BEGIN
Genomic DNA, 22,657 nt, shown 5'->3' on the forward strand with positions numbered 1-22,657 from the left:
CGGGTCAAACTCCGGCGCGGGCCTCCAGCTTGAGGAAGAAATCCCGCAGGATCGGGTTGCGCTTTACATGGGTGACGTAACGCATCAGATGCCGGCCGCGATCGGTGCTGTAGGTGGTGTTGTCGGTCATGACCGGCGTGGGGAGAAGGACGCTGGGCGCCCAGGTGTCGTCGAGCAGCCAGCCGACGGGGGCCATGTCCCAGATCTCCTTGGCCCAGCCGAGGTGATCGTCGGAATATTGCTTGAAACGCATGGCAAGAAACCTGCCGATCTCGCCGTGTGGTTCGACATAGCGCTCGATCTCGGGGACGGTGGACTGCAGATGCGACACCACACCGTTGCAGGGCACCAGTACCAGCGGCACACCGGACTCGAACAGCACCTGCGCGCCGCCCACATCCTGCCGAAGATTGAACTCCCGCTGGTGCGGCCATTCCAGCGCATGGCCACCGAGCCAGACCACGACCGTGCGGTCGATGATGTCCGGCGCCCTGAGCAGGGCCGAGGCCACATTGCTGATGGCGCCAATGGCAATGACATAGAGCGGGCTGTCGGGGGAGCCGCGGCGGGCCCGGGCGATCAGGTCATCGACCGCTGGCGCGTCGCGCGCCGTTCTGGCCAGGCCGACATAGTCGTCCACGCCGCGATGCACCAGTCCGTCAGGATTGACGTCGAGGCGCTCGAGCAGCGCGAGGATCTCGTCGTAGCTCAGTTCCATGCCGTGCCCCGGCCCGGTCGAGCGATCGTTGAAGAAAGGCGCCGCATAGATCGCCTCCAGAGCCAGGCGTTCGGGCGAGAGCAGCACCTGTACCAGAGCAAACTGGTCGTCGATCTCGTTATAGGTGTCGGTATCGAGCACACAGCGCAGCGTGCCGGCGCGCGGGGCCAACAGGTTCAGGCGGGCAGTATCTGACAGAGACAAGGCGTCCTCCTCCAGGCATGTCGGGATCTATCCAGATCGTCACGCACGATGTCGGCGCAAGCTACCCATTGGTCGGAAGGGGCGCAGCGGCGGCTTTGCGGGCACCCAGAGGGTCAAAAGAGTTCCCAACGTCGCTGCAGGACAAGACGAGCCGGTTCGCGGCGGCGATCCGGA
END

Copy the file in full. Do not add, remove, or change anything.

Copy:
Genomic DNA, 22,657 nt, shown 5'->3' on the forward strand with positions numbered 1-22,657 from the left:
CGGGTCAAACTCCGGCGCGGGCCTCCAGCTTGAGGAAGAAATCCCGCAGGATCGGGTTGCGCTTTACATGGGTGACGTAACGCATCAGATGCCGGCCGCGATCGGTGCTGTAGGTGGTGTTGTCGGTCATGACCGGCGTGGGGAGAAGGACGCTGGGCGCCCAGGTGTCGTCGAGCAGCCAGCCGACGGGGGCCATGTCCCAGATCTCCTTGGCCCAGCCGAGGTGATCGTCGGAATATTGCTTGAAACGCATGGCAAGAAACCTGCCGATCTCGCCGTGTGGTTCGACATAGCGCTCGATCTCGGGGACGGTGGACTGCAGATGCGACACCACACCGTTGCAGGGCACCAGTACCAGCGGCACACCGGACTCGAACAGCACCTGCGCGCCGCCCACATCCTGCCGAAGATTGAACTCCCGCTGGTGCGGCCATTCCAGCGCATGGCCACCGAGCCAGACCACGACCGTGCGGTCGATGATGTCCGGCGCCCTGAGCAGGGCCGAGGCCACATTGCTGATGGCGCCAATGGCAATGACATAGAGCGGGCTGTCGGGGGAGCCGCGGCGGGCCCGGGCGATCAGGTCATCGACCGCTGGCGCGTCGCGCGCCGTTCTGGCCAGGCCGACATAGTCGTCCACGCCGCGATGCACCAGTCCGTCAGGATTGACGTCGAGGCGCTCGAGCAGCGCGAGGATCTCGTCGTAGCTCAGTTCCATGCCGTGCCCCGGCCCGGTCGAGCGATCGTTGAAGAAAGGCGCCGCATAGATCGCCTCCAGAGCCAGGCGTTCGGGCGAGAGCAGCACCTGTACCAGAGCAAACTGGTCGTCGATCTCGTTATAGGTGTCGGTATCGAGCACACAGCGCAGCGTGCCGGCGCGCGGGGCCAACAGGTTCAGGCGGGCAGTATCTGACAGAGACAAGGCGTCCTCCTCCAGGCATGTCGGGATCTATCCAGATCGTCACGCACGATGTCGGCGCAAGCTACCCATTGGTCGGAAGGGGCGCAGCGGCGGCTTTGCGGGCACCCAGAGGGTCAAAAGAGTTCCCAACGTCGCTGCAGGACAAGACGAGCCGGTTCGCGGCGGCGATCCGGA